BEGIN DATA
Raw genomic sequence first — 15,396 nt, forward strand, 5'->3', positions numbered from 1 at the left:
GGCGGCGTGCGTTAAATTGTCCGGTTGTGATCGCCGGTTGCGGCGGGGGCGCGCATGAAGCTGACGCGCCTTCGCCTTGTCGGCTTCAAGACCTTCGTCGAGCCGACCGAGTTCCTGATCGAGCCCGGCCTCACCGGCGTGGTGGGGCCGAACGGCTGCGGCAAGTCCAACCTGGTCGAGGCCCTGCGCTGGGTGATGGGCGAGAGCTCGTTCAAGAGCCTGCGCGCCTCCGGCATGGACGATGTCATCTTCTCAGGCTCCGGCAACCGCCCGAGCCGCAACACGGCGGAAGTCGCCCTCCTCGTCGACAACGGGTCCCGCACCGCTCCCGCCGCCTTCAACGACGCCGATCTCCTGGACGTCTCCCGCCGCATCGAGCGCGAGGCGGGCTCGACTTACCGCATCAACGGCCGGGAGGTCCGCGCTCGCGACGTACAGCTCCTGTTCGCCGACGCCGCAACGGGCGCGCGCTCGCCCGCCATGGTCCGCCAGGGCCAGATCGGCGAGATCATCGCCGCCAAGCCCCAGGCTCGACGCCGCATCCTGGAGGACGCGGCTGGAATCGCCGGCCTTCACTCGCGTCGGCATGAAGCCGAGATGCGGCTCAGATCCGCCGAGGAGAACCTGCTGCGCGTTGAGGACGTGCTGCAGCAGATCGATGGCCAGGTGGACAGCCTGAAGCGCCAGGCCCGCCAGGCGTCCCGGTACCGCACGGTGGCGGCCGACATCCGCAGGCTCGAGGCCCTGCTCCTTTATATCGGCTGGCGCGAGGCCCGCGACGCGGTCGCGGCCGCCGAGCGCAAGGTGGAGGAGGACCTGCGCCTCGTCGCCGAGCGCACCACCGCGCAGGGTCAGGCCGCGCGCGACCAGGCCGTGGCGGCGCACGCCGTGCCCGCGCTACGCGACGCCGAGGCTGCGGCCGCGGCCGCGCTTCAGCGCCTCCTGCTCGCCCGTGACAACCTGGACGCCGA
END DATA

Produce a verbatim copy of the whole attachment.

Raw genomic sequence first — 15,396 nt, forward strand, 5'->3', positions numbered from 1 at the left:
GGCGGCGTGCGTTAAATTGTCCGGTTGTGATCGCCGGTTGCGGCGGGGGCGCGCATGAAGCTGACGCGCCTTCGCCTTGTCGGCTTCAAGACCTTCGTCGAGCCGACCGAGTTCCTGATCGAGCCCGGCCTCACCGGCGTGGTGGGGCCGAACGGCTGCGGCAAGTCCAACCTGGTCGAGGCCCTGCGCTGGGTGATGGGCGAGAGCTCGTTCAAGAGCCTGCGCGCCTCCGGCATGGACGATGTCATCTTCTCAGGCTCCGGCAACCGCCCGAGCCGCAACACGGCGGAAGTCGCCCTCCTCGTCGACAACGGGTCCCGCACCGCTCCCGCCGCCTTCAACGACGCCGATCTCCTGGACGTCTCCCGCCGCATCGAGCGCGAGGCGGGCTCGACTTACCGCATCAACGGCCGGGAGGTCCGCGCTCGCGACGTACAGCTCCTGTTCGCCGACGCCGCAACGGGCGCGCGCTCGCCCGCCATGGTCCGCCAGGGCCAGATCGGCGAGATCATCGCCGCCAAGCCCCAGGCTCGACGCCGCATCCTGGAGGACGCGGCTGGAATCGCCGGCCTTCACTCGCGTCGGCATGAAGCCGAGATGCGGCTCAGATCCGCCGAGGAGAACCTGCTGCGCGTTGAGGACGTGCTGCAGCAGATCGATGGCCAGGTGGACAGCCTGAAGCGCCAGGCCCGCCAGGCGTCCCGGTACCGCACGGTGGCGGCCGACATCCGCAGGCTCGAGGCCCTGCTCCTTTATATCGGCTGGCGCGAGGCCCGCGACGCGGTCGCGGCCGCCGAGCGCAAGGTGGAGGAGGACCTGCGCCTCGTCGCCGAGCGCACCACCGCGCAGGGTCAGGCCGCGCGCGACCAGGCCGTGGCGGCGCACGCCGTGCCCGCGCTACGCGACGCCGAGGCTGCGGCCGCGGCCGCGCTTCAGCGCCTCCTGCTCGCCCGTGACAACCTGGACGCCGA